The Adjacent – Christopher Priest (2013)
Priest novels have never been an easy read, although they can be an enjoyable and rewarding experience, in my experience once one has finished reading them, more of which later. He has never gone in for infodumping or providing easy explanations for the reader, and his work tends to be a puzzle, or – in the nature of one of his favourite themes – a magical act of misdirection where the reader has to spot the clues in order to interpret the reality of what he or she is experiencing.
Reality is the major theme here, or alternate realities. Priest is exploring a concept which Moorcock employed throughout his career and indeed used to connect his many disparate works with each other.
The central character is Tibor Tarent, a photographer from the Islamic Republic of Great Britain, some time after the 2030s. He has been returned to England from Turkey for a debriefing following the death of his nurse wife Melanie in an apparent terrorist attack. This terrifying new ‘adjacency’ weapon appears as a light above the target. What then follows is that everything in an equilateral pyramid below is apparently destroyed, leaving a perfectly triangular blast area. It would have been interesting for Priest to have explored the workings and history of the IRGB a little more. Here, it is merely a presented fact, employed as a backdrop to Tibor’s dystopia.
Tibor learns that the authorities are interested in him because he once photographed Thijs Rietveld, the Nobel Prize winning scientist who discovered and developed the adjacency technology.
On returning to London he discovers that Notting Hill has been destroyed in the same way (I note that another critic has pointed out that this may be a bit of an overreaction to the effect of the Richard Curtis movie, but hey ho).
Interspersed with Tarent’s journey to Warnes’ Farm, where he is due to be interviewed by unspecified government officials, are other stories, set in the First and Second World Wars, and on the island of Prachous, a setting from from a previous novel ‘The Dream Archipelago’.
In all these sequences we find alternate versions or reflections of Tarent and Melanie. Two are magicians or illusionists echoing the themes of reality and illusion from ‘The Prestige’. A stage magician called Tommy Trent is drafted to the front line of The First World War, along with HG Wells, in an effort to devise a plan to make British planes less visible to the Germans.
In World War II, a pilot called Torrance is connected by chance to a Polish female pilot who is drawn to him because of his resemblance to her lost lost lover Tomasz.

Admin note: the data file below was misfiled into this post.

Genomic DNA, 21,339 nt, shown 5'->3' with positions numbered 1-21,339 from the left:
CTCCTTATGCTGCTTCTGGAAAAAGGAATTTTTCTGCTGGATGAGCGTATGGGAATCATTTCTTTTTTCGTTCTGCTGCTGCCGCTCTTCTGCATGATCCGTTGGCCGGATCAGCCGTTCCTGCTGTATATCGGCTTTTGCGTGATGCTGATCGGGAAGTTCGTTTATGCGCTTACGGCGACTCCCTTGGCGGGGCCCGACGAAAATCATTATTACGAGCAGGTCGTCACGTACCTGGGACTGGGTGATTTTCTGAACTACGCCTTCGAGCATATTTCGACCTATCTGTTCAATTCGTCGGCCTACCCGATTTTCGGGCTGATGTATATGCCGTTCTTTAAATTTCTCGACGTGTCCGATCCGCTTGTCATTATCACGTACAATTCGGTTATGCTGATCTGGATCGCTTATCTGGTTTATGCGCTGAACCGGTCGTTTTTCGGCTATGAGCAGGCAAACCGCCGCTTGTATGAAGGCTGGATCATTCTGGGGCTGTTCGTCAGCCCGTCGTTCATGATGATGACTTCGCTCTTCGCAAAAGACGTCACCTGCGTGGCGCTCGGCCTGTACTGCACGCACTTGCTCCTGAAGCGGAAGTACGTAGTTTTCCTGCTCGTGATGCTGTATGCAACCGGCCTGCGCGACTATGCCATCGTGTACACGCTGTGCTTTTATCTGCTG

And on Prachous, there are two incarnations of the couple; one of the males being a photographer and the other another magician. The Melanie figures are a pilot, a religious guide, and a nurse. This continues a regular theme of Priest’s of doubles, twins and doppelgangers which appear in his past work to a greater or lesser degree.
All the sequences have a certain sense of illogicality or unreality about them, certainly in the sense that on at least two occasions women who seem initially cold and aloof initiate rampant sex with the Tibor incarnation.
Indeed, Priest keeps us guessing throughout, as the Tibor Tarent sequences may or may not reflect the same reality.
I have always been a fan of those works which do not explain everything. Many authors feel they have to do a Downton Abbey and tie up all the loose ends, marry off all the single people and leave no question unanswered, which for me is rather more unreal than any of Priest’s realities here.
One of the most fascinating sections is the one dealing with the interview with Thijs Rietveld where – like an illusionist – he demonstrates the adjacency field with no explanation while having his photograph taken by Tibor in his garden. A conch shell appears to move without volition between his left and right hand while he stands there unmoving.
Leaving a mystery unsolved is the best way to ensure that a work stays on in one’s head, and Priest leaves many haunting questions here. Many people see that as a bad thing, but I would disagree. The novel persists in one’s head where other works with ‘closure’ (ironically the title of one of the sections toward the end) are soon dismissed by the conscious process.
There is a resolution, or is there? It’s difficult to tell with Priest. Maybe we have all been misdirected and the entire book is one enormous conjuring trick, designed to lead us to an erroneous conclusion while the real truth lies hidden like Schrodinger’s cat, waiting for us to open the box.